November 5, 2019. CountOnNews2.
CHARLESTON, S.C. (WCBD)- Hundreds of community members attend the Charleston Area Justice Ministry’s 2019 Community Problems assembly to discuss issues in the Charleston area.
CAJM is a faith-based organization comprised of many different Christian, Jewish, and Unitarian members. Their mission is to “come together to make the Charleston area a more just place to live, work, and do business.”
Tonight’s assembly addressed four different areas in the community that CAJM feels need attention: Education, Policing, Housing and Transportation.
August 25, 2019. The Topeka Capital-Journal.
Despite overcast skies and rainy weather, more than a hundred community members showed up on Sunday afternoon to Betty Phillips Park in southeast Topeka to call for an end to gun violence in the capital city.
Chants of “Enough is enough” and “The violence must stop” filled the air as attendees of the Neighborhood Peace Walk made their way through Topeka’s Hi-Crest neighborhood. The peace walk was organized by community volunteers, the Topeka Center for Peace and Justice and Topeka JUMP, an organization of faith leaders who advocate for sound policy at the grassroots level. And their message was clear.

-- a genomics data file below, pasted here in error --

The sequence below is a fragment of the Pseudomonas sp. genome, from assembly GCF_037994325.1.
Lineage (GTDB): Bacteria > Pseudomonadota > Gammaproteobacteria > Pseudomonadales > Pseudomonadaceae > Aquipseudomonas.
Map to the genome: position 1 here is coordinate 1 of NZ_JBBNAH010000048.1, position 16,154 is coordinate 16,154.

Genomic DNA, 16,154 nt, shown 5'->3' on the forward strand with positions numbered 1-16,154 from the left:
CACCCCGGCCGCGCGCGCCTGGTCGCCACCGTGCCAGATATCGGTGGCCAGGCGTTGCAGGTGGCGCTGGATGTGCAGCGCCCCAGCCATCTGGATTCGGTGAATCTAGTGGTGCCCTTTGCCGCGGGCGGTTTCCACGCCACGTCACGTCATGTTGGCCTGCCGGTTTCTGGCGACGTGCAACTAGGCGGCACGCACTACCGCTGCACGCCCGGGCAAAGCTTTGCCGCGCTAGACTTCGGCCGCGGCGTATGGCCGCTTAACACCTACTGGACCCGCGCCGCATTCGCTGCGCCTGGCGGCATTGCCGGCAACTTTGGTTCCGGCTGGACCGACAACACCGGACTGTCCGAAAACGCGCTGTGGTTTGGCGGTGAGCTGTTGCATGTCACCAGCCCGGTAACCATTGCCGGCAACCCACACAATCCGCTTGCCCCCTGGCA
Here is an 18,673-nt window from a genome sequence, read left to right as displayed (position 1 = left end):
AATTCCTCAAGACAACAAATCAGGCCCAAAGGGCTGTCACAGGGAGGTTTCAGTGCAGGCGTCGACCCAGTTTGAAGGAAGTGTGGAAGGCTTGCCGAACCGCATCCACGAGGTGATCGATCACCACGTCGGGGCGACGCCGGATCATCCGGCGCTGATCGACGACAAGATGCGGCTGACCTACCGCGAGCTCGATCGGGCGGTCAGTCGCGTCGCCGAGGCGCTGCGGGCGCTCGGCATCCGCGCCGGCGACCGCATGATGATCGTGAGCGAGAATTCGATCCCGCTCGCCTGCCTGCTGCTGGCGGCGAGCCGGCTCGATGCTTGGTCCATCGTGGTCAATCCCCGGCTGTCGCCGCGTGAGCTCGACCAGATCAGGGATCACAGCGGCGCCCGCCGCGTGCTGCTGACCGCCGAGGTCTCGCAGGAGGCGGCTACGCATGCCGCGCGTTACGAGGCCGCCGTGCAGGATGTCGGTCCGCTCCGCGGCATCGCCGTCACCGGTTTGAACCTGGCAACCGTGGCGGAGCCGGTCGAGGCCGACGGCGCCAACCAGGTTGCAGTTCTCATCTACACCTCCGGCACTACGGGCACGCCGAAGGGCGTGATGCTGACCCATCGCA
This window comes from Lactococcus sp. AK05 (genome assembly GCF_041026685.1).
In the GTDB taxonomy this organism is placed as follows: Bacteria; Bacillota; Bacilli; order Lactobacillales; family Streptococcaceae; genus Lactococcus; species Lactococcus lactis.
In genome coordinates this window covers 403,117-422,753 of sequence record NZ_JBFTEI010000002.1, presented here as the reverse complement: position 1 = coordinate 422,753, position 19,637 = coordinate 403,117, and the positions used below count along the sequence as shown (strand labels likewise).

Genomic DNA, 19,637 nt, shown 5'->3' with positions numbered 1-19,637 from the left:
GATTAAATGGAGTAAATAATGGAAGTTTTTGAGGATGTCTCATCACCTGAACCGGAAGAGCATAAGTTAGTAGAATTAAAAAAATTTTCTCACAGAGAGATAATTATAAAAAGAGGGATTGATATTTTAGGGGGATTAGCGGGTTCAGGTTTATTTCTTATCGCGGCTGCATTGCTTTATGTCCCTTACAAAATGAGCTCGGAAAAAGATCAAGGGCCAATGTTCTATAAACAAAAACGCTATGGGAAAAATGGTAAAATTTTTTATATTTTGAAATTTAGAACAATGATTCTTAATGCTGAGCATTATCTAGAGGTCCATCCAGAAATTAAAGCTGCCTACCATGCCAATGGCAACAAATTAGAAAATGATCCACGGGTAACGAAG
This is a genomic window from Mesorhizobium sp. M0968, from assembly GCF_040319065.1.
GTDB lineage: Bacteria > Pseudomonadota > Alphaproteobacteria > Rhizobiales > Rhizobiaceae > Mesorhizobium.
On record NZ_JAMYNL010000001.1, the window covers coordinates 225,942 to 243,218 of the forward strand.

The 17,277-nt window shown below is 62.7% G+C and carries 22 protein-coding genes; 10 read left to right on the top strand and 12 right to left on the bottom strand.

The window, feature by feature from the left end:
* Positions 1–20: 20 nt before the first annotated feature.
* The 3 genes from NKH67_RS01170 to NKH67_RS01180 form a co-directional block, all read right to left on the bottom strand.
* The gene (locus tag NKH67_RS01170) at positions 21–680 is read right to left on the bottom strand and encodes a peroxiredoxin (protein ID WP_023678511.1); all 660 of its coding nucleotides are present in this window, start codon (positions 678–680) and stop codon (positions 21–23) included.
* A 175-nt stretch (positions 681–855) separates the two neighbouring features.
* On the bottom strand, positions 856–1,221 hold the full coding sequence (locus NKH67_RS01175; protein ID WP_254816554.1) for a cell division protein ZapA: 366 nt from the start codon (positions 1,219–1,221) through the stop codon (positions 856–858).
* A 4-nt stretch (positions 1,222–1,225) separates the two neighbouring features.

June 19, 2019. WLKY
LOUISVILLE, Ky. — A group of civil rights activists met with Louisville Metro Police Department Chief Steve Conrad on Wednesday to urge him to conduct an evaluation of the Police Department’s de-escalation training and policies and how well officers are held accountable for following those policies.
A co-president of the group CLOUT, Citizens of Louisville Organized and United Together, said they had a “positive meeting.”
June 7, 2019. KSNT
People in the Topeka community are taking a stand against gun violence.
One of them is Angela Lee, whose 18-year-old son Justice Mitchell was shot and killed in 2017.
The annual basketball tournament to honor his memory was held Friday at Hillcrest Community Center.
Lee said seeing how much her son was loved by those who knew him makes it difficult to know he’s not here to see it.
May 30, 2019. The Post and Courier.
A citizen’s commission has formally recommended that North Charleston Mayor Keith Summey and North Charleston City Council initiate a third-party racial bias audit of the city’s police department.
A separate City of Charleston police racial bias audit is underway. It is projected to be released in the fall.
The recommendation was suggested by the Charleston Area Justice Ministry and the North Charleston Citizens Advisory Commission on Community-Police Relations. The group met Tuesday night to vote on the motion, and it passed unanimously. It recommends that action be taken no later than Oct. 1, 2019.